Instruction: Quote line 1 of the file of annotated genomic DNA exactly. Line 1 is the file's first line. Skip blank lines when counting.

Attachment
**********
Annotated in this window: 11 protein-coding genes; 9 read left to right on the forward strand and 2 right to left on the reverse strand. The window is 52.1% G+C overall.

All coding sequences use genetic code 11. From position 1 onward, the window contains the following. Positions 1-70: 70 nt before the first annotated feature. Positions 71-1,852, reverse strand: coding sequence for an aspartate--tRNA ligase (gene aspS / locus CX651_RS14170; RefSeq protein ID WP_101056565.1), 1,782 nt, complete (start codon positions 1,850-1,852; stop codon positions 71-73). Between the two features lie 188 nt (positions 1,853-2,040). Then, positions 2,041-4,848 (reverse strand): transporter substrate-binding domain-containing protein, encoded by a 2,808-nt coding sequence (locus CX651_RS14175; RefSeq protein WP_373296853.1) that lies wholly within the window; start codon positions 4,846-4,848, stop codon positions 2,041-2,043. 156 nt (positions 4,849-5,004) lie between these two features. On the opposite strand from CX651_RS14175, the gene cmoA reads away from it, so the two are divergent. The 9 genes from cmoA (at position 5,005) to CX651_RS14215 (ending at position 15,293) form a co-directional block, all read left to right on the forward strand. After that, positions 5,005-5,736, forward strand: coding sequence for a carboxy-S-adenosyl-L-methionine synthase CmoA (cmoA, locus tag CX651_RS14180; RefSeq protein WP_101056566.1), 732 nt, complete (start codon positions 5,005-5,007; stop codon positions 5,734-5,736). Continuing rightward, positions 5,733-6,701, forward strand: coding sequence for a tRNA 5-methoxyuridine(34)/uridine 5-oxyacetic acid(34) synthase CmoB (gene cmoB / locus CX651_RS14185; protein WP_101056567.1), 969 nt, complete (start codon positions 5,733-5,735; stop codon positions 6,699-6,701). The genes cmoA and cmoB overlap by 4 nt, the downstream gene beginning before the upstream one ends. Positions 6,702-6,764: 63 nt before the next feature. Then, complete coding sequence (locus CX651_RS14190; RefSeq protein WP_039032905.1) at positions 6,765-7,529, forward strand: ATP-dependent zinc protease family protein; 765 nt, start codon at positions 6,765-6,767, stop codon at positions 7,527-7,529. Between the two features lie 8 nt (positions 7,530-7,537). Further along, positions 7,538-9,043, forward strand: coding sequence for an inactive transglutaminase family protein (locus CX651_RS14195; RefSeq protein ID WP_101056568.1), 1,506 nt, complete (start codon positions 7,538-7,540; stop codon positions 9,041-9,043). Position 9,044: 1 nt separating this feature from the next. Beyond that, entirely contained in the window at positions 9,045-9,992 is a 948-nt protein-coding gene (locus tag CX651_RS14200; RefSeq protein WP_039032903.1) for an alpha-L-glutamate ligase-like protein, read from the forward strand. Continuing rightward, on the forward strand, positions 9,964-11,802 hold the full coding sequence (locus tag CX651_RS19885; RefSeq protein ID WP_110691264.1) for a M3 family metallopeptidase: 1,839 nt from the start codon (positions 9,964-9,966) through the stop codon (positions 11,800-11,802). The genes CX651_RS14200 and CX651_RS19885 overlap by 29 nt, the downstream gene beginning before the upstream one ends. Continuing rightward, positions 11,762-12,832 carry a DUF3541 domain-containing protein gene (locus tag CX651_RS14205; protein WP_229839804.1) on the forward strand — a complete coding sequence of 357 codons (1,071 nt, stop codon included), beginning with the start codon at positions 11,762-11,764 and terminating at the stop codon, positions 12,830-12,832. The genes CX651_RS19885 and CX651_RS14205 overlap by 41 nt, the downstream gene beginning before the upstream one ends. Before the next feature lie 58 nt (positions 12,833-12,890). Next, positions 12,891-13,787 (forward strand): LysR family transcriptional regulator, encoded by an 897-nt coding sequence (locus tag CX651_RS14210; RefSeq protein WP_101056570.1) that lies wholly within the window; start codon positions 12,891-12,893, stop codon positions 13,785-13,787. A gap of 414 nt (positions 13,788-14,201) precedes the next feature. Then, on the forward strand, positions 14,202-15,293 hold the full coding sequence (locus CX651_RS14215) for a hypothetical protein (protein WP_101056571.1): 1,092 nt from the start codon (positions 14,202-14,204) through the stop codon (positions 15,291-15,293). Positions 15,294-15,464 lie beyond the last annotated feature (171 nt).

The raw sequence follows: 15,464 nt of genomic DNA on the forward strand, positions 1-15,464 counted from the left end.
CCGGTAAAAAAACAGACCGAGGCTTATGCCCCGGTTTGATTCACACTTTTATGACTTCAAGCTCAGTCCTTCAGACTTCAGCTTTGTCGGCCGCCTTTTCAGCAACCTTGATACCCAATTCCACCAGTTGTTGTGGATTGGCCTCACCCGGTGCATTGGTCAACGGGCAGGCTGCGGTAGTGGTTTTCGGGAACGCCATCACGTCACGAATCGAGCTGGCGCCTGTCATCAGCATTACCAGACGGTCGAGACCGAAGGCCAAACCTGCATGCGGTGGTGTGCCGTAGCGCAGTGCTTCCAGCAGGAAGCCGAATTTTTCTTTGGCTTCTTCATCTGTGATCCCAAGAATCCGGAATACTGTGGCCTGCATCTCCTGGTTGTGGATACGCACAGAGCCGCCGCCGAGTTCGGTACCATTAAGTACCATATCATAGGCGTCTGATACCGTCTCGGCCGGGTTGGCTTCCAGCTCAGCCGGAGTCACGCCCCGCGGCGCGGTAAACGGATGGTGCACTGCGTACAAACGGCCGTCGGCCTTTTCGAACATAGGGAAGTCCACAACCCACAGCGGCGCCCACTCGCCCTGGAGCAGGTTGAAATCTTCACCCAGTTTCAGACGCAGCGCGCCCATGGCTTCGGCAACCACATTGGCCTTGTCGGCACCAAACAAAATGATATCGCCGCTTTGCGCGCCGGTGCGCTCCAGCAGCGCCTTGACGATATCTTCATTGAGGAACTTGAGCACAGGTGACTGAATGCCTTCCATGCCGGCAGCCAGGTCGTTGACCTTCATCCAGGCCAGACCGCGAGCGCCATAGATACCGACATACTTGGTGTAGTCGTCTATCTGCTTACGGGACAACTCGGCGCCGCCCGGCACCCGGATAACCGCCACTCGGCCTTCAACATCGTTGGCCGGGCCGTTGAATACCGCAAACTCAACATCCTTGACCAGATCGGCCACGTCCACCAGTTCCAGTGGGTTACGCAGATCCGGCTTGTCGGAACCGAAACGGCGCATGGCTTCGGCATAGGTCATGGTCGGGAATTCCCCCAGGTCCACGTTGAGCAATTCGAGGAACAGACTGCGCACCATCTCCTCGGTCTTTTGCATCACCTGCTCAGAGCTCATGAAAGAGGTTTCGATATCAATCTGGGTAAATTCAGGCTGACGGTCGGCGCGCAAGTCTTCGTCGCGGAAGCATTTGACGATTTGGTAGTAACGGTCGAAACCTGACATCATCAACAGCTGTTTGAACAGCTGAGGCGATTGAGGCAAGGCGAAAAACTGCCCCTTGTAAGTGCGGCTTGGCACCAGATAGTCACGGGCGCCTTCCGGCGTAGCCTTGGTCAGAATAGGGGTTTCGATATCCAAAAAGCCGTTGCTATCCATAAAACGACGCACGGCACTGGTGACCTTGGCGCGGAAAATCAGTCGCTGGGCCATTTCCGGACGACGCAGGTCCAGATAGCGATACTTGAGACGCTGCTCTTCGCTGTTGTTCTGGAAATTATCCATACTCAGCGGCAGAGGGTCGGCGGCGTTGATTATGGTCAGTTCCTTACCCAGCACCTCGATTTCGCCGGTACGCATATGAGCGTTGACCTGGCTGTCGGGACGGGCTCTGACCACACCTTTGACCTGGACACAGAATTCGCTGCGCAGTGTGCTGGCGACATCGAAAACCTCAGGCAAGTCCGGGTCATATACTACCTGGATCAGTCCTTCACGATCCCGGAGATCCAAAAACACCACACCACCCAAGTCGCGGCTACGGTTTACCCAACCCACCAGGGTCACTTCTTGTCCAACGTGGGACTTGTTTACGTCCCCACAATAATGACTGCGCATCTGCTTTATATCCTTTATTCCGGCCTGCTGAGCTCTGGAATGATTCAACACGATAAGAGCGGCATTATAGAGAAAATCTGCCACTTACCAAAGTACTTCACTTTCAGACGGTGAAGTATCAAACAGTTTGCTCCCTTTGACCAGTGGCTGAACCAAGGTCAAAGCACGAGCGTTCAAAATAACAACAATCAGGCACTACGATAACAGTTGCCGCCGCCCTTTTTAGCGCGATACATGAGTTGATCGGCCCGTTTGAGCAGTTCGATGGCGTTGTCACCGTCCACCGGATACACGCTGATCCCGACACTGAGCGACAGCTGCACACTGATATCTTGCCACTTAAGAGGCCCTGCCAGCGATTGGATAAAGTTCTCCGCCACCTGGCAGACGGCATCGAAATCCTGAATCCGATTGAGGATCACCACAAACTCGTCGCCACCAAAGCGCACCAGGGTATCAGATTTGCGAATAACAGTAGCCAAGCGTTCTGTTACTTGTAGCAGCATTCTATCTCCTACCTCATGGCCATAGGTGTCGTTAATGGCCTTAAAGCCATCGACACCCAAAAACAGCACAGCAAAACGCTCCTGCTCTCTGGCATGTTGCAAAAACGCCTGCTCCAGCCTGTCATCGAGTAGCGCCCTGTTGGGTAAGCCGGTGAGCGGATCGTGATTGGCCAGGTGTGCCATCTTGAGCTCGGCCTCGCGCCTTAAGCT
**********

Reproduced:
Annotated in this window: 11 protein-coding genes; 9 read left to right on the forward strand and 2 right to left on the reverse strand. The window is 52.1% G+C overall.